We sometimes encounter markets without any independent hotels that meet our customer satisfaction thresholds. We only partner with extraordinary independent hotels. For example, the average TripAdvisor rating of a Stash partner is 87%. But we’re committed to holding the line on quality, even if it means slower growth.

One solution has been to expand to more international markets. We’ve also seen a trend of chain properties de-flagging, often creating a new potential partner hotel in a market that previously didn’t have one.

So, in the market where the chain properties start to become more like their independent competitors, while some independents join the chain programs, what do you think is the future of hotel loyalty programs?

The consolidation of brands has led to a lot of frustration among loyalty program members. For example, my brother in-law was a die-hard fan of a certain independent hotel. Now that it is part of a chain, he no longer finds the special touches that the hotel was famous for: the chocolate chip cookies on his pillows and the chance to “raid the mini-bar.” He just told me he’s giving up on it!

Similarly, the distinctive aspects of some chain programs will probably not be able to survive the integration with the chain reward schemes. There are loyalty program rules that can be applied to hundreds of hotels across multiple countries, a kind of formulaic delineation of how a hotel can say thank you to a guest. It is the exact opposite of the authentic guest experience that most hoteliers aspire to provide.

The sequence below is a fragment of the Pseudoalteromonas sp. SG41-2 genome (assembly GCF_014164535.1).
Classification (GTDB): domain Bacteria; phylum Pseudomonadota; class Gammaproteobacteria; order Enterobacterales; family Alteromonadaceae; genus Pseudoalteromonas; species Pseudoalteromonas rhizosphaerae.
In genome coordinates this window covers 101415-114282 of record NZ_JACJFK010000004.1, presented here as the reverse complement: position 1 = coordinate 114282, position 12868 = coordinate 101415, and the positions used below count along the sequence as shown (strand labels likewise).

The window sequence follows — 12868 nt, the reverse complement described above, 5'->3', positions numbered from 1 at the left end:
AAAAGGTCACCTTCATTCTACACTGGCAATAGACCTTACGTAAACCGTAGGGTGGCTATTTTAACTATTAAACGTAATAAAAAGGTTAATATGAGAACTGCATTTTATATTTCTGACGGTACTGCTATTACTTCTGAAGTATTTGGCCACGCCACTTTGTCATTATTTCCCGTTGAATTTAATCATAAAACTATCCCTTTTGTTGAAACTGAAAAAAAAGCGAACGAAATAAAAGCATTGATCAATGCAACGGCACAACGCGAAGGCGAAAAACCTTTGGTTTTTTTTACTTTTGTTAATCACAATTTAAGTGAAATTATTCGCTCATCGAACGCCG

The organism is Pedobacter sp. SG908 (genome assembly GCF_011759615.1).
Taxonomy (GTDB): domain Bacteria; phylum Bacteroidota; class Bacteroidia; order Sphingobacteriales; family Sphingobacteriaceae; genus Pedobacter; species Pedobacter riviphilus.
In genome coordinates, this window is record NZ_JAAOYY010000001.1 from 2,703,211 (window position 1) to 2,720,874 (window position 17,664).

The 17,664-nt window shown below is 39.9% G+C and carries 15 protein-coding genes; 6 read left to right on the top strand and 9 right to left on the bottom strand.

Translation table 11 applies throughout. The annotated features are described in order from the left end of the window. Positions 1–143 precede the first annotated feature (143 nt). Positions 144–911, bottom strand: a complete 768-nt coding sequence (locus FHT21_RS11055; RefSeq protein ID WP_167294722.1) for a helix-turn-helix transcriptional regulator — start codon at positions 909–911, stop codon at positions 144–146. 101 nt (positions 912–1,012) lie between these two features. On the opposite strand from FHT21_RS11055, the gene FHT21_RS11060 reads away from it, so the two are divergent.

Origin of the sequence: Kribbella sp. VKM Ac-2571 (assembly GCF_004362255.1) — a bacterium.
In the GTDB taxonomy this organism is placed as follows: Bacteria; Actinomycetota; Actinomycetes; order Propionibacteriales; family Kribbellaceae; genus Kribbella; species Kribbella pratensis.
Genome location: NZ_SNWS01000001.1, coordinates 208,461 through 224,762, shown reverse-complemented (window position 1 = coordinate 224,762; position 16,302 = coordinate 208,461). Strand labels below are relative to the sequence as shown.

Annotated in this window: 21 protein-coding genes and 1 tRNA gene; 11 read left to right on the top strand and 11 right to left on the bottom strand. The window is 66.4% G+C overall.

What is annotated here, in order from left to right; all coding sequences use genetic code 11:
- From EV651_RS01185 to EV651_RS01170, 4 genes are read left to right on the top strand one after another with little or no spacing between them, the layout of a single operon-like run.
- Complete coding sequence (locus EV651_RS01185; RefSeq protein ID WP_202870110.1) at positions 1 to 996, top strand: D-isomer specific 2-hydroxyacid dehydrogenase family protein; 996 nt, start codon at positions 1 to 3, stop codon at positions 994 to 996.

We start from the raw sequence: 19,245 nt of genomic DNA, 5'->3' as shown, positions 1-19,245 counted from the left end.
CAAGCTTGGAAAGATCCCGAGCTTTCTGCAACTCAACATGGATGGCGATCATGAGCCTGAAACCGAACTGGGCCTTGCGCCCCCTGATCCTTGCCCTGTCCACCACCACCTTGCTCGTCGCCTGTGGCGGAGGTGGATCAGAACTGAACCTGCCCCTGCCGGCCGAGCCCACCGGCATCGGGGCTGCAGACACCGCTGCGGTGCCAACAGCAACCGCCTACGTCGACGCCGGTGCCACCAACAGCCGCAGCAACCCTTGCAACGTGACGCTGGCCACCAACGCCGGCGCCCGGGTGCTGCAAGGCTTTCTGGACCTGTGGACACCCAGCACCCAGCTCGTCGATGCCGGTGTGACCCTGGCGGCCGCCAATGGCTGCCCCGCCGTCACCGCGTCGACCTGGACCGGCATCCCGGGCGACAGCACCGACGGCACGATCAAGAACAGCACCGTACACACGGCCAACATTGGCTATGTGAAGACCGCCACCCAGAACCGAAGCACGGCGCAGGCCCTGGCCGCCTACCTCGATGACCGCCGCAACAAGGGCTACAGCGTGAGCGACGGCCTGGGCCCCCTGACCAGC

Compare this to the guidelines The Hotel at the Arundel Preserve provides to their front desk team how they should welcome a guest: “Do whatever it takes within reason to provide the guest with an extraordinary experience.”

What are your thoughts on the rise of 'instant rewards' and cashback loyalty programs at independent hotels?

Cashback loyalty programs are a short-term play, like Groupon for retail. It may encourage trial in the short term in your time of need - but make no mistake that you aren’t encouraging repeat behavior.

Is this something you would consider incorporating at Stash?

Instant on-property rewards is something we’re definitely considering. Loyalty is a two-way street, so we want to be sure our members are feeling the love immediately and for years to come.

Could you describe your commercial model to us?

I’m proud to say Stash has the friendliest business model for partners and members of any loyalty program I’ve seen. We spent a considerable amount of time talking to hotels and travelers to design a program that is win-win for everyone.

The overall concept is pretty simple, Stash members are able to earn and redeem points at any Partner Hotel in our carefully curated network. Thus, Stash becomes an indicator of quality and a benefit to the property and traveler, supporting a hotel’s individual brand. One of the most unique aspects of our program is that when a traveler goes to redeem their points, we pay the Partner Hotel the full room rate. Because partners control their rates, we don’t need blackout dates, and a redeeming guest can be treated like the VIP they are rather than a “revenue loser”.

Your model seems to be very considerable of both hotels and guests. Thank you for sharing your thoughts with us! Lastly, we wanted to ask you to give good advice to hoteliers reading this article. Besides considering loyalty programs for independent hotels, of course!

Firstly, know the warning signs of OTA addiction. Are your OTA rates lower than the rates on your site? Are you hiding your OTA share from friends and family? Did your Expedia market manager invite you to her wedding? It’s not too late to get help!

Secondly, don’t be fooled by the terms “independent collections.” These are still franchise agreements with huge upfront and ongoing fees that encumber your property for up to 20 years.

Lastly, make time to travel yourself! The inspiration and perspective it provides are immeasurable.

About The Author

Alisa is Brand & Content Manager at Triptease. She strongly believes that #DirectIsBest and is most likely to be seen reading on a bus or cooking eye-wateringly spicy food!